Ah, it is the fault of our science that it wants to explain all; and if it explain not, then it says there is nothing to explain.
Men often pit science against God but rarely pit it against evil. Van Helsing's thinking dulled the nails which feather my bed. I felt like rising from my seat and cheering uncontrollably as when one's favorite team crushes one out of the ballpark or when a general bellows an inspirational speech invoking the idealistic nobility buried under the soldier's fear. And yet, when this subjective felicity wanes, I begin again to think through the concept. I noted how people often use Van Helsing's arguments to defend faith in God but rarely faith in general - an open-mindedness to the unnatural. One must pause and see how Van Helsing does not flippantly partner the unnatural with good or evil. A different factor shades these unnatural occurrences with a moral hue. After the excitement of discovering something inexplicable, and counter to every scientific truth in which he believes, Van Helsing wages his war against a being which he describes as evil only because it brings an unnatural death. He and his group fight to defeat this unnatural experience, not its existence. Or do they?
And what an experience! Stoker must have realized how his epistolary form would suspend his reader's disbelief in a character who we take for granted today. I bet Dracula would devour Edward Cullin just to regurgitate him. But the Stoker's structure also transforms the story's inducing fear from an emotion to something lived. When we embark through the pass in the Carpathian Mountains into Transylvania with Jonathan Harker we shutter at the wolves, stare wide-eyed at the blue flames, clench our fists as the driver grips our arm and hope our very gaze will provide the light needed to see his face. However, this literary form, with limitless transparency into the writer's mind, has an equally powerful limitation. When executed well, it prevents the reader from gaining the same insights into other characters. Perhaps this limitation sparked the ensuing obsession with Dracula and the legend of his followers. I desperately want to read the story all over again except from Dracula's diary! When the posse begins their hunt back to Castle Dracula, they do not privilege the reader to any words, actions or reasons on behalf of Dracula other than what they can reasonably deduce. All the anxiety and fear springs from the chase of something, for all intents and purposes, inanimate! I want to know more about the being who holds immense power but remains mostly absent from the documents compiled in this book. The reader learns of his characteristics, again from the deductions of the writers, but little of him, his person, his being. Unfortunately, since Stoker chose to maintain the integrity of the epistolary form, he cannot afford to grant us this wish.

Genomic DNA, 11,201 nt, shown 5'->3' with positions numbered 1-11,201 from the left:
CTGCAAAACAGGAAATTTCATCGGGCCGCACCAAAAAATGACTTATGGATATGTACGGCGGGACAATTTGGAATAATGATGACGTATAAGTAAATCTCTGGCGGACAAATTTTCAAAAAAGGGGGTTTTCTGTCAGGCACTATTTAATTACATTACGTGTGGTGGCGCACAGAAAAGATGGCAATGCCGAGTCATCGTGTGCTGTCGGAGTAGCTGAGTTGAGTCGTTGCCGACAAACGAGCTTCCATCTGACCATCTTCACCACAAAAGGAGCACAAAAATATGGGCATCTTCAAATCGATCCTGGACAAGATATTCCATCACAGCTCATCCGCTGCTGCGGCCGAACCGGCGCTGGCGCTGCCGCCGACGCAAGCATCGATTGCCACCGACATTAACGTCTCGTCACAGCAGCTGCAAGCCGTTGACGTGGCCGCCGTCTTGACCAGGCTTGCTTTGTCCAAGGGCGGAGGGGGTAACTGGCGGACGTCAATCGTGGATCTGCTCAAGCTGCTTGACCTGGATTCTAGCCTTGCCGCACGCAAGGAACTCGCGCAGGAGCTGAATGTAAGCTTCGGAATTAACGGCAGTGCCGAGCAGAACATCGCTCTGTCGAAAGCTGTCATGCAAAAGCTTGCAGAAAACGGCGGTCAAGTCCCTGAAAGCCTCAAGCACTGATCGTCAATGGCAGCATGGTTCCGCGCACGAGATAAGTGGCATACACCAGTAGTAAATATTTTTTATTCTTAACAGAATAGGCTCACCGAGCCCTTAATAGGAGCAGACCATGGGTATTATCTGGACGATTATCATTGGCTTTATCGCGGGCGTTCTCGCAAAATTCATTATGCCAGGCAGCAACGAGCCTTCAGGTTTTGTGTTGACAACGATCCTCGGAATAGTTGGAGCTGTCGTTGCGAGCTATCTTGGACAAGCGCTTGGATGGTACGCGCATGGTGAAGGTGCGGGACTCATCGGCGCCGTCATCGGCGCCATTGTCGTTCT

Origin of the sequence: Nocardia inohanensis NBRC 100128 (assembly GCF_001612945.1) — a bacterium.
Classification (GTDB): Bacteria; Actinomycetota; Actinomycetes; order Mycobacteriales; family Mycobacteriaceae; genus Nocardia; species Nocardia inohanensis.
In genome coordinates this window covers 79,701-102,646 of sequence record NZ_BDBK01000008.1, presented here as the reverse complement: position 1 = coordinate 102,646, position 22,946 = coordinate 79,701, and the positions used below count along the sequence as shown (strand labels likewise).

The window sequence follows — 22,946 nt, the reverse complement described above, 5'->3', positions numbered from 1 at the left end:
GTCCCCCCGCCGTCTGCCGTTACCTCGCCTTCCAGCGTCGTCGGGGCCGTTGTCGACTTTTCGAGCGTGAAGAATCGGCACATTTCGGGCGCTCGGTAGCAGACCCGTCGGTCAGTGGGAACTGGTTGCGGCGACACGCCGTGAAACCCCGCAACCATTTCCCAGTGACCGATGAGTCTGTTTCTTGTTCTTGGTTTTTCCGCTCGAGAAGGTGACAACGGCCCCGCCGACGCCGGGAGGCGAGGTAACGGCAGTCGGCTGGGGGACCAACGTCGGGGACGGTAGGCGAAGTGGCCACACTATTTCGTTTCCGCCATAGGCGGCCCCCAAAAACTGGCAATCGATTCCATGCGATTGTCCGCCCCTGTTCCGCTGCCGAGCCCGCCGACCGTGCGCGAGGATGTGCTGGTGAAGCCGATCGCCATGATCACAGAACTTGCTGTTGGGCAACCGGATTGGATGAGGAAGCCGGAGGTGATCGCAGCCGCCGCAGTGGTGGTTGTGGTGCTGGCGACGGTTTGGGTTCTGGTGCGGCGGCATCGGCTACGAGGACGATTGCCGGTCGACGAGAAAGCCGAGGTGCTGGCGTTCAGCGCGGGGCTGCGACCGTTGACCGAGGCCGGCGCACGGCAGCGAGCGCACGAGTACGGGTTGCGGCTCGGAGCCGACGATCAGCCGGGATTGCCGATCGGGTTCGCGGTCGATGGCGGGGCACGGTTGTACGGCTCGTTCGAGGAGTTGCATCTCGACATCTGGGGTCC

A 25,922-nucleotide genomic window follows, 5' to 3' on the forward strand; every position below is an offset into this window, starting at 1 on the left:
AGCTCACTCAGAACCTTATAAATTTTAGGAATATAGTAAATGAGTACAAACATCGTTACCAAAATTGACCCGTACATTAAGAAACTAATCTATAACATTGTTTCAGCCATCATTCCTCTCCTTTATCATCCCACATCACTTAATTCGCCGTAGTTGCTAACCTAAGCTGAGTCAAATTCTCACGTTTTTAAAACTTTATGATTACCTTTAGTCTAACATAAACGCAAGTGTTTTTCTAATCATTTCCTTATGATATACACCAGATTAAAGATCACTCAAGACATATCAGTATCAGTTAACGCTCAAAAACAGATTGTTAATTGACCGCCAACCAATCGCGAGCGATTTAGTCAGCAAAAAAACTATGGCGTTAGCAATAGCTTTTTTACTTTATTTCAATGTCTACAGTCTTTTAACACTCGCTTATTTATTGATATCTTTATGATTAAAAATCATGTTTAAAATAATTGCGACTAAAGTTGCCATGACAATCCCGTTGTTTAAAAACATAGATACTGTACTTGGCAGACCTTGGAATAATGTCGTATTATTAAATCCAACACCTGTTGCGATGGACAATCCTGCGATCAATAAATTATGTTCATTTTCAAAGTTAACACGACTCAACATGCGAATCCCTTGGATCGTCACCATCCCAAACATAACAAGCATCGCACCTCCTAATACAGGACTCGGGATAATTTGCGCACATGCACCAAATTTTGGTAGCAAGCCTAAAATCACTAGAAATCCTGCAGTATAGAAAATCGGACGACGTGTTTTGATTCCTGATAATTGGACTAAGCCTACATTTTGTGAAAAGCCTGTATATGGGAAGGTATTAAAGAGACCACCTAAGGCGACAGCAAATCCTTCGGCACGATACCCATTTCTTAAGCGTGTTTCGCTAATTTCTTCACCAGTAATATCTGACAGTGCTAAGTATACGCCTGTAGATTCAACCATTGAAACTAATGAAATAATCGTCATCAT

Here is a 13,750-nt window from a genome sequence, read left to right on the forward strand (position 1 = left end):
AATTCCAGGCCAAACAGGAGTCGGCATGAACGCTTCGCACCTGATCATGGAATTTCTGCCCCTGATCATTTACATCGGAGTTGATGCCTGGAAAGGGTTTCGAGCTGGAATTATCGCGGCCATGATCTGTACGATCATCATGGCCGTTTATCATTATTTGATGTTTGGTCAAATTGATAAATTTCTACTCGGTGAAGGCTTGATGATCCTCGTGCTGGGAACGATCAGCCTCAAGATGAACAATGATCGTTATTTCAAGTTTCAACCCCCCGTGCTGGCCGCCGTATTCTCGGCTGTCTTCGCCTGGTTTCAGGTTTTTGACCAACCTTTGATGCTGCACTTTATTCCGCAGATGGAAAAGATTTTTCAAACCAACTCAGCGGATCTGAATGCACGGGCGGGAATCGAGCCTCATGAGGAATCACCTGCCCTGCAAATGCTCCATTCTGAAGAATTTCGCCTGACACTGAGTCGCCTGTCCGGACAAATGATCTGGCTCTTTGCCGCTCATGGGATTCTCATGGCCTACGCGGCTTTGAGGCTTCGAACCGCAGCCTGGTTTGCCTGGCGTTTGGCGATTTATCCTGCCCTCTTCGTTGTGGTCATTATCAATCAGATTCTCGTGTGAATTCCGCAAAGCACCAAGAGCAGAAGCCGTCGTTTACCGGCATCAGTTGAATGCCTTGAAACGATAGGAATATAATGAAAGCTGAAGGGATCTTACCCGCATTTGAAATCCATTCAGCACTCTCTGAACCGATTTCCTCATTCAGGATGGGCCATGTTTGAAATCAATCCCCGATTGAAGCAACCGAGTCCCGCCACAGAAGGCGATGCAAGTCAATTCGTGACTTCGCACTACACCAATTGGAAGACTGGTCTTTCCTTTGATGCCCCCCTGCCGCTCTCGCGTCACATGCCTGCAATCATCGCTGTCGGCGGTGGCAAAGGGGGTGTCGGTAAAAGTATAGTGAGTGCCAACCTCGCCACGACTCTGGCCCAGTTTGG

I wonder, though, if Stoker meant to tell the story of Dracula at all - to grant us this wish. I wonder if he meant for the title character to play more of a catalytic role for the real important themes in the novel. Perhaps he would call our yearning for Dracula's character irrelevant and encourage us to focus on what Dracula's existence inspired in a group of ordinary people who chose to resist him. Dracula broadens their worldly perspective beyond the confines of the scientific method. He scares them into a rally around love, selflessness, honor and courage. And, if we believe Van Helsing's reasoning, he inspires them through fear to set him free from an Un-Dead life.
More than any of the writers in this book, I enjoyed Dr. Seward's journal entries. I felt that, like him, I struggled to understand and solve the horrible occurrences in this story - but mostly to understand. I appreciated his discussions on zoophagous, a microcosmic symbol foreshadowing Dracula's intentions, his conversations with Van Helsing about not letting "a little bit of truth check the rush of a big truth" and his ability to use scientific rhetoric to describe concepts of the human condition.
I also found his occupation, as a doctor for the clinically insane, worth noting. Any group of people charged with murdering a vampire, the father of the Un-Dead, would endure the scrutinizing eye of the sane. Yet before devoting his days to an "insane" mission, Dr. Seward cares for the insane himself. The very distinction between these two states dissolves away in a dank mist. One might argue that Seward, and all others horse-blinded by science (or by faith in their own reasoning prowess), suffer from insanity while Renfield, who, like Jonathan Harker, has witnessed the power of Dracula, should indulge their sanity. Consider how Jonathan felt cured when hearing Van Helsing's reassurance that he really did experience the things he wrote of in his journal. The rational explanations of brain fever, etc. imprisoned him, caused him to doubt his senses, his very self, but after believing in the reality of his experience, he feels better, more courageous, and prepared to live!